The frameworks all have the same structure that is based upon the tutorial series I wrote last year on how to build an automated API test framework. The key to these templates is to demonstrate a way of structuring your API test framework regardless of what tools or languages that are used and is loosely based upon the principles of Page object architecture used for WebDriver. The idea being that the structure will increase readability, reduce maintenance and prevent brittle tests from appearing.
The framework contains three areas:
- Tests - Surprisingly where the tests themselves are stored. The tests will call functions from the API and Payload areas of the framework and be responsible for asserting responses.
- API - All of the HTTP requests that you want to make are stored here. They are grouped based on the resource you are calling so if there are two resources called Booking and Auth then we create two classes named Booking and Auth. Each function is tied to an individual request that can be called multiple times. This means if the request changes it requires a single change to propagate through the framework.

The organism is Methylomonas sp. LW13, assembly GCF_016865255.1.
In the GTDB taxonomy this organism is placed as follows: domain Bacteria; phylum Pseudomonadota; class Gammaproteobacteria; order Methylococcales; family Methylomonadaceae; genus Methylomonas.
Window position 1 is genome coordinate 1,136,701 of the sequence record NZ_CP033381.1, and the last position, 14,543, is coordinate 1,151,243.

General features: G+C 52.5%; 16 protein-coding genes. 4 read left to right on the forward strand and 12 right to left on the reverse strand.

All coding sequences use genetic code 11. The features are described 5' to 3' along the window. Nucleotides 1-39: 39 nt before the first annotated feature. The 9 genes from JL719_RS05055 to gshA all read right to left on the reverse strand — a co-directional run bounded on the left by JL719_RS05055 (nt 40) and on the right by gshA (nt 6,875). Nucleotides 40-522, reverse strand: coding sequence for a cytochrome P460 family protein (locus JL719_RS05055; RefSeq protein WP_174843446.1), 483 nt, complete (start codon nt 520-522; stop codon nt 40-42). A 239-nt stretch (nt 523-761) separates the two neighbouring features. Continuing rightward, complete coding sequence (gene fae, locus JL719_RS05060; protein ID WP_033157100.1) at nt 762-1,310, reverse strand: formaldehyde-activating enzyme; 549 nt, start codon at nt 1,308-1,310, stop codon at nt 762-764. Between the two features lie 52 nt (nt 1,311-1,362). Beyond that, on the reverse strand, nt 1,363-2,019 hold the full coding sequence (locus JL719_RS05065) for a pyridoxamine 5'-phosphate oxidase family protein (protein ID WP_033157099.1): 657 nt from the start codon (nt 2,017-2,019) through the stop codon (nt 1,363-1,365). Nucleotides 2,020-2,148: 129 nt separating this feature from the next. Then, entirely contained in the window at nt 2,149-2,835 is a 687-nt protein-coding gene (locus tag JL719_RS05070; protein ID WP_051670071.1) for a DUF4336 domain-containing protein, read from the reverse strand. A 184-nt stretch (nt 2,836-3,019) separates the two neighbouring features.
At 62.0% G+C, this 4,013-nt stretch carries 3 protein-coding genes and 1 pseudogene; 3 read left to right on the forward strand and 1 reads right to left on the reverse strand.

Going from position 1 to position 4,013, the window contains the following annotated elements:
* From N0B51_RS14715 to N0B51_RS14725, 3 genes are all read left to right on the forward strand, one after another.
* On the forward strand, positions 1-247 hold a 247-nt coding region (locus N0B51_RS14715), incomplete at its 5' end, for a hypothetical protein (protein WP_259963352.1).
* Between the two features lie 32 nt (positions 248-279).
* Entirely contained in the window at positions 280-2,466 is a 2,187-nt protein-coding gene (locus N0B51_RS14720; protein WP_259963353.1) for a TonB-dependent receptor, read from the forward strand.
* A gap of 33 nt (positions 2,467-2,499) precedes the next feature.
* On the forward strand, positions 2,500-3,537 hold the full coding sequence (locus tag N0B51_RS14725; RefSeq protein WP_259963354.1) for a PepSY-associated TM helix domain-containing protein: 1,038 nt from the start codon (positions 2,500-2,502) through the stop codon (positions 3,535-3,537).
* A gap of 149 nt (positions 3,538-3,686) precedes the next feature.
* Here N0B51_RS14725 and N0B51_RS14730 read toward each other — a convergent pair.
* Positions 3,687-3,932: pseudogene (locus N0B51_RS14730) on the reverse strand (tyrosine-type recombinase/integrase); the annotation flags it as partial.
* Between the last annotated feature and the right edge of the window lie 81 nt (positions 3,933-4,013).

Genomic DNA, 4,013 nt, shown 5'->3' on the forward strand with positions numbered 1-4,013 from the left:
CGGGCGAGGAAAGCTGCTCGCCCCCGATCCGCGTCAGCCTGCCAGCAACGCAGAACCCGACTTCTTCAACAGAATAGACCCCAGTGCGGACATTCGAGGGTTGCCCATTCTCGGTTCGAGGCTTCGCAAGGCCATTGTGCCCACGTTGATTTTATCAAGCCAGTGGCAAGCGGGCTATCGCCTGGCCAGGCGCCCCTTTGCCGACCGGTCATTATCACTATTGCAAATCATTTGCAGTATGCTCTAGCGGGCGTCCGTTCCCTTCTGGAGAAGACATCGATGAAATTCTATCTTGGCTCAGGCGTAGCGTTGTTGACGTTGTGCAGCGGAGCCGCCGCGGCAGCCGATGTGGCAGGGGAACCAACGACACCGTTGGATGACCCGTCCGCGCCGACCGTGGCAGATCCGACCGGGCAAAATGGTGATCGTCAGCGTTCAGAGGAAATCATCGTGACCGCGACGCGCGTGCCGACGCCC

- Payloads - Payloads that are required for requests and responses are stored in this area. The idea is similar to the API area in that one class is responsible for one payload that may be called multiple times. Again, this means if the payload changes it requires a single change to propagate through the framework.
Each framework has been setup using their respective package manager and there is an assumption you know how to use it. Simply use the package manager in each to pull down dependencies to get running.
All frameworks have been designed to run tests against https://restful-booker.herokuapp.com/. If you would like to play with the code locally you can find it here: https://github.com/mwinteringham/restful-booker